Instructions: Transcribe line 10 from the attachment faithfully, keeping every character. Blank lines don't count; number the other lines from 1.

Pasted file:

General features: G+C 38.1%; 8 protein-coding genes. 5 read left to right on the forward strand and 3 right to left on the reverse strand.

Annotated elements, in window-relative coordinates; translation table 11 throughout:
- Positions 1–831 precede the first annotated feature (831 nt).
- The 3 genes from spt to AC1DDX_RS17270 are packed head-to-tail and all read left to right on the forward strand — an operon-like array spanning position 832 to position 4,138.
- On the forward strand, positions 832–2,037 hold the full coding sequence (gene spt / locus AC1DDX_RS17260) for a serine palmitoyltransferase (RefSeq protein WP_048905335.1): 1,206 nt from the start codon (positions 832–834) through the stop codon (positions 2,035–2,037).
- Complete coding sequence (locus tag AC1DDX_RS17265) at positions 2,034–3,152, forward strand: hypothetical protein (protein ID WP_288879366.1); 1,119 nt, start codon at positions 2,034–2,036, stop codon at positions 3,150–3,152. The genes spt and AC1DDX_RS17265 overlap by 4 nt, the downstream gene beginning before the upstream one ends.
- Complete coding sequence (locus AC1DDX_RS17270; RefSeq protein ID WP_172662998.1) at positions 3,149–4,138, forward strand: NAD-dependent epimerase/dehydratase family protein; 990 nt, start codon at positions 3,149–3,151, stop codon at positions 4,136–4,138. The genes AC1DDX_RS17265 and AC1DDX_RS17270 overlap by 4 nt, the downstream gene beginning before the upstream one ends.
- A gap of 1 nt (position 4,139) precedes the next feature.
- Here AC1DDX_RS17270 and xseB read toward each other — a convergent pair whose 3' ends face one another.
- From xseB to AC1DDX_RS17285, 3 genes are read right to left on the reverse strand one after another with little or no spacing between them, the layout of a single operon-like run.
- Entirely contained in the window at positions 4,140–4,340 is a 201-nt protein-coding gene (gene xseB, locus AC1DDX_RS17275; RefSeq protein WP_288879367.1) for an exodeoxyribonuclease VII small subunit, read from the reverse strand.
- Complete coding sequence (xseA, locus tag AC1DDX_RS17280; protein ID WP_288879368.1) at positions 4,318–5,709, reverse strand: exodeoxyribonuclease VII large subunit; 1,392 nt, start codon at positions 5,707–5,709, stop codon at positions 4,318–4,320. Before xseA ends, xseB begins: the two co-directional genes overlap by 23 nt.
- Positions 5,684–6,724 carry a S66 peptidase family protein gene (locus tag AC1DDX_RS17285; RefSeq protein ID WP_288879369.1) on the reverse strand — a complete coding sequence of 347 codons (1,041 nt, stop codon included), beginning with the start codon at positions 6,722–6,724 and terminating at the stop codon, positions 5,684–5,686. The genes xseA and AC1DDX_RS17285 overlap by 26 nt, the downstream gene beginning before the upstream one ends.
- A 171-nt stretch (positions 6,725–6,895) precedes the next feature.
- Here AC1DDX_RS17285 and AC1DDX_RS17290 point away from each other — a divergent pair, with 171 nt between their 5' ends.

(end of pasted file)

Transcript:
- From xseB to AC1DDX_RS17285, 3 genes are read right to left on the reverse strand one after another with little or no spacing between them, the layout of a single operon-like run.